Many farming businesses are now considering the use of drones in the past years. With drone legislation being passed all over the world, they are quickly becoming possible for the modern agricultural practice to integrate these powerful tools into their farming exercises. These drones allow commercial agriculture to make sense of the physical world by capturing aerial images and data to create accurate maps and 3D models for further analysis.
These analyses are critical in enabling farmers to make more informed decisions that will increase efficiency, drive return on investment and improve safety. Such benefits have led to increased popularity not only I the agricultural industry but also other sectors such as surveying, mining, construction and many more.
Choosing the Right Agriculture Drone
Today’s farmers deal with increasingly complicated concerns. Issues such as uncertain commodity prices, quality and quantity of water, climate change, soil quality, glyphosate-resistant weeds, and increasing input prices a many more. Best agriculture drones should be able to perform quite a number of several tasks:-
- To start with, a quality drone should be able to deliver crop surveying and data collection. This implies that a drone with a high-quality camera should be used. Such type of drone will ease the real-time monitoring of crops condition or the farm at large. Therefore, it is important to look for an unarmed vehicle that has a stabilization system. This reduces the footage shakiness and contributes to a more productive surveillance process.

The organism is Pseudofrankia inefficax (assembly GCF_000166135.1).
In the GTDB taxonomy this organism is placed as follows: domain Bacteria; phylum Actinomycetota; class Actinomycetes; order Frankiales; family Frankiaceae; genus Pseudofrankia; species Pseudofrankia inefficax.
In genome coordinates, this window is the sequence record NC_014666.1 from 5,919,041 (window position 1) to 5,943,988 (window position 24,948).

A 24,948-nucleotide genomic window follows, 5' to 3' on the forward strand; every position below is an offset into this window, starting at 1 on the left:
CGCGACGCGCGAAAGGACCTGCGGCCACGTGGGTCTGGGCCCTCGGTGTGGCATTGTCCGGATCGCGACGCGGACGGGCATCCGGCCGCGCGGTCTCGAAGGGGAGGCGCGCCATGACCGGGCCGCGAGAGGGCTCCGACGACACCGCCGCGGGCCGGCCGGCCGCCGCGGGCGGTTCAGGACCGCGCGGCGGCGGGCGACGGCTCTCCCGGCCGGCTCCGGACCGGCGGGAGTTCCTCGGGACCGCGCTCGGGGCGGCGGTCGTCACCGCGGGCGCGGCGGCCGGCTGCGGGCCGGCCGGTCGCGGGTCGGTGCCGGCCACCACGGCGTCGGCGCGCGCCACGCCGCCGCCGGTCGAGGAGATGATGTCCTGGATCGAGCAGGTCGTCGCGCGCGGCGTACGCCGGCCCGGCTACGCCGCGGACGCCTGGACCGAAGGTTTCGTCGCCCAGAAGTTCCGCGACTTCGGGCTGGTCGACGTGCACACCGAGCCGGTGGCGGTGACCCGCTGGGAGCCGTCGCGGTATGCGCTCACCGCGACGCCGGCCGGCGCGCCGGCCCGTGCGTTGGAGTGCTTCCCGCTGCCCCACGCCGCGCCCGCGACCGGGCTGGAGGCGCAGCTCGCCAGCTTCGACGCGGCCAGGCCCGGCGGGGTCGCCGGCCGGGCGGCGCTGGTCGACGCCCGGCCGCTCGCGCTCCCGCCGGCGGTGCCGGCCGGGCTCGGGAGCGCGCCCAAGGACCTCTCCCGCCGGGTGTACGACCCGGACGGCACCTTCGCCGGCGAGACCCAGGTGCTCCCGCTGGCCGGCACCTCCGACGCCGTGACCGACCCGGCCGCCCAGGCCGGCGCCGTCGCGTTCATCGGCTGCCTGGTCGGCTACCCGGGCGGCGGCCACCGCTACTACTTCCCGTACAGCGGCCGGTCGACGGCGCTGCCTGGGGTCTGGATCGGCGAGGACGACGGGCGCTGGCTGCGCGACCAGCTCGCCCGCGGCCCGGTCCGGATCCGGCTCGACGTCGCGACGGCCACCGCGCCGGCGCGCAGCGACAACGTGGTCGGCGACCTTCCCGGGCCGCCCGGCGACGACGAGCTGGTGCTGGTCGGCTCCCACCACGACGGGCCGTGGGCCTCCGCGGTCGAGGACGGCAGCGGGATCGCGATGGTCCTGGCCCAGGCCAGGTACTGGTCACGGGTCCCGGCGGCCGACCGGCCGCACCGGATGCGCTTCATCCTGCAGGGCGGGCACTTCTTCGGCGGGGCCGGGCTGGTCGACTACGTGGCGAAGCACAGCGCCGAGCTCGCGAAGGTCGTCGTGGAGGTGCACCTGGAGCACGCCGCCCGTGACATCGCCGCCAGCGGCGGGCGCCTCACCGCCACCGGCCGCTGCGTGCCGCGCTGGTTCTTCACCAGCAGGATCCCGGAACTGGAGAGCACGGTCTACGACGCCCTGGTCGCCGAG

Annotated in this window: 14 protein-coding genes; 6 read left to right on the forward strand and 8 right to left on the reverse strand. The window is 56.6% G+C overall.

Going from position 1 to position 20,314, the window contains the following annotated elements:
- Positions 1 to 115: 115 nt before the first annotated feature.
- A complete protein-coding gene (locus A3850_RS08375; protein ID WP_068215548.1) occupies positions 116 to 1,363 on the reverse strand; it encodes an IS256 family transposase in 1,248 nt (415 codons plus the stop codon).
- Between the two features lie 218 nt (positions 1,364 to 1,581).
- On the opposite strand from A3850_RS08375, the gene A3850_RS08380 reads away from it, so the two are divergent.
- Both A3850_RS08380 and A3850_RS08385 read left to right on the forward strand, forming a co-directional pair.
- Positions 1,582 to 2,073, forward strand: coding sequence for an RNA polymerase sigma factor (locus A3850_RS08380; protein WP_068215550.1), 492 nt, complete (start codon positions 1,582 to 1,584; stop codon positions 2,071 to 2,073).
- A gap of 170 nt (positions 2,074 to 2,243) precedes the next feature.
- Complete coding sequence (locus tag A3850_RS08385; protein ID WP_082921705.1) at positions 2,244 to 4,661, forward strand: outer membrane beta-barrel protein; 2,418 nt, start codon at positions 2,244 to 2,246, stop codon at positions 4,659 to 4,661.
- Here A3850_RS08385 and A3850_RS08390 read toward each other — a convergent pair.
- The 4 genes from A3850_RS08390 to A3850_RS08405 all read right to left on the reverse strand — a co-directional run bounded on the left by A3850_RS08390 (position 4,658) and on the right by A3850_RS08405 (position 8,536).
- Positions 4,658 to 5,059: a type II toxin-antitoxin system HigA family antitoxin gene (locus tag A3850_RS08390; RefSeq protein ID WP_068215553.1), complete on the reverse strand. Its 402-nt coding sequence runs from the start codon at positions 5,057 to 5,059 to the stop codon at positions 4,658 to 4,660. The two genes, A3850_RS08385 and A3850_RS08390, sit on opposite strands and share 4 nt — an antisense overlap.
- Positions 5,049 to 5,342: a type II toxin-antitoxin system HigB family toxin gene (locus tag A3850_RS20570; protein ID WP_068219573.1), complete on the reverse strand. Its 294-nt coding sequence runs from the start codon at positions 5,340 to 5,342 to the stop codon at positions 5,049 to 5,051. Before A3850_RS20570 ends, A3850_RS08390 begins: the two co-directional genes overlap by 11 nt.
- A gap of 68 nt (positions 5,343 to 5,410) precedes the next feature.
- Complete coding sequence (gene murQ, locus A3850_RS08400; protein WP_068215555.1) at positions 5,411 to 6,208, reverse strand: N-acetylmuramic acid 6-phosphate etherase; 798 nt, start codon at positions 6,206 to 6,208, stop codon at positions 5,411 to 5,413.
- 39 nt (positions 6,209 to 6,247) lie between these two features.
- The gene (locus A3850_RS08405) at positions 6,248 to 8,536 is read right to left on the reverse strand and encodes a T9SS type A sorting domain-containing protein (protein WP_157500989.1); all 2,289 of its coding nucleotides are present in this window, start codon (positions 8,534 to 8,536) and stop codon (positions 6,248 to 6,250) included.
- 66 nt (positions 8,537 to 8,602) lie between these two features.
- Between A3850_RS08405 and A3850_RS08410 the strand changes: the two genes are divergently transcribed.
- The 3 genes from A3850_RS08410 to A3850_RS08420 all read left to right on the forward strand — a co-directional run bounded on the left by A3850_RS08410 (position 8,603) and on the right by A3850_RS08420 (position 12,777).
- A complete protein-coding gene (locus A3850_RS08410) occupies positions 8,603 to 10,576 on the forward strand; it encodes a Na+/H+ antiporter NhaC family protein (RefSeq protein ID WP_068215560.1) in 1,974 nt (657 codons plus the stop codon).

- The next critical attribute to consider is on whether to use a fixed wing or a multi-rotor drone. However, a lot of farmers prefer fixed wing to multi-rotor for several important benefits these have. Multi-rotor drones have batteries that do not last for a longer period. Thus a fixed-wing drone can spend much more hours in the air. This characteristic makes them ideal for farmers with large farms. Moreover, they carry more payload. This implies fixed-wing drones are equipped with a bigger number of sensors than the multi-rotor ones.
- Additionally, there are several upgrades and features to look into. Some drone models can come with a remote controller, an optional ground control station, and additional sensors for better surveillance.
A few other factors to look for when deciding the kind of drone to use during farming:
- Use of memory points to return to a place of interest
- It can record video apart and live streaming
- Integrated GIS mapping
- Safety features such as fly home in the case of loss of control
- Automatic or manual control modes
- Easy control of the drone
Choosing the Right Drone for the Job
As a characteristic of precision agriculture, geo-tagged aerial images, done by satellite or maybe through the pilot operated aircrafts, are one of the tools to help measure, observe and respond to in-field variability. Drones have quickly gained milestone and became another tool for capturing geo-tagged images.
Practical applications in legumes are similar to images obtained through a fixed-wing aircraft or a satellite. During planting season, a drone can be deployed and used to help assess crop health and production challenges such as:
- Yield assessment